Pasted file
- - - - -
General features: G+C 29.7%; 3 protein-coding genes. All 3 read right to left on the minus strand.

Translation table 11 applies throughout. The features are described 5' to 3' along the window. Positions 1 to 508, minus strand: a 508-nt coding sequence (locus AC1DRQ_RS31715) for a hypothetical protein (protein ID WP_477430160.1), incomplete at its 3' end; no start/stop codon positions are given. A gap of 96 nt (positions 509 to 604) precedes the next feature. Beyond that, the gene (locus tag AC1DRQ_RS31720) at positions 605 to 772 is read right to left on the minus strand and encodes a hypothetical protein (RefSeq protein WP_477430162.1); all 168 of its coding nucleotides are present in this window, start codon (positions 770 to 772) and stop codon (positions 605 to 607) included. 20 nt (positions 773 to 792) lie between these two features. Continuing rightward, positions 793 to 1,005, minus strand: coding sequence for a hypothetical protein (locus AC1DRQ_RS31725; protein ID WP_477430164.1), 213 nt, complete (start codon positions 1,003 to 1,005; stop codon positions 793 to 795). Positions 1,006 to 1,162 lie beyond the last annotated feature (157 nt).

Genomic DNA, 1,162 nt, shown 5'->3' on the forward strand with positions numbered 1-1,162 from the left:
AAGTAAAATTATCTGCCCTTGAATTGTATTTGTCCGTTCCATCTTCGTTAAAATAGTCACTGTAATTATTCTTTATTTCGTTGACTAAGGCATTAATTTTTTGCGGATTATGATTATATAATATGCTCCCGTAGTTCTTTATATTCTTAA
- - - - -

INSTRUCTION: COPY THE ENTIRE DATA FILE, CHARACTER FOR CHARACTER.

General features: G+C 29.7%; 3 protein-coding genes. All 3 read right to left on the minus strand.

Translation table 11 applies throughout. The features are described 5' to 3' along the window. Positions 1 to 508, minus strand: a 508-nt coding sequence (locus AC1DRQ_RS31715) for a hypothetical protein (protein ID WP_477430160.1), incomplete at its 3' end; no start/stop codon positions are given. A gap of 96 nt (positions 509 to 604) precedes the next feature. Beyond that, the gene (locus tag AC1DRQ_RS31720) at positions 605 to 772 is read right to left on the minus strand and encodes a hypothetical protein (RefSeq protein WP_477430162.1); all 168 of its coding nucleotides are present in this window, start codon (positions 770 to 772) and stop codon (positions 605 to 607) included. 20 nt (positions 773 to 792) lie between these two features. Continuing rightward, positions 793 to 1,005, minus strand: coding sequence for a hypothetical protein (locus AC1DRQ_RS31725; protein ID WP_477430164.1), 213 nt, complete (start codon positions 1,003 to 1,005; stop codon positions 793 to 795). Positions 1,006 to 1,162 lie beyond the last annotated feature (157 nt).

Genomic DNA, 1,162 nt, shown 5'->3' on the forward strand with positions numbered 1-1,162 from the left:
AAGTAAAATTATCTGCCCTTGAATTGTATTTGTCCGTTCCATCTTCGTTAAAATAGTCACTGTAATTATTCTTTATTTCGTTGACTAAGGCATTAATTTTTTGCGGATTATGATTATATAATATGCTCCCGTAGTTCTTTATATTCTTAA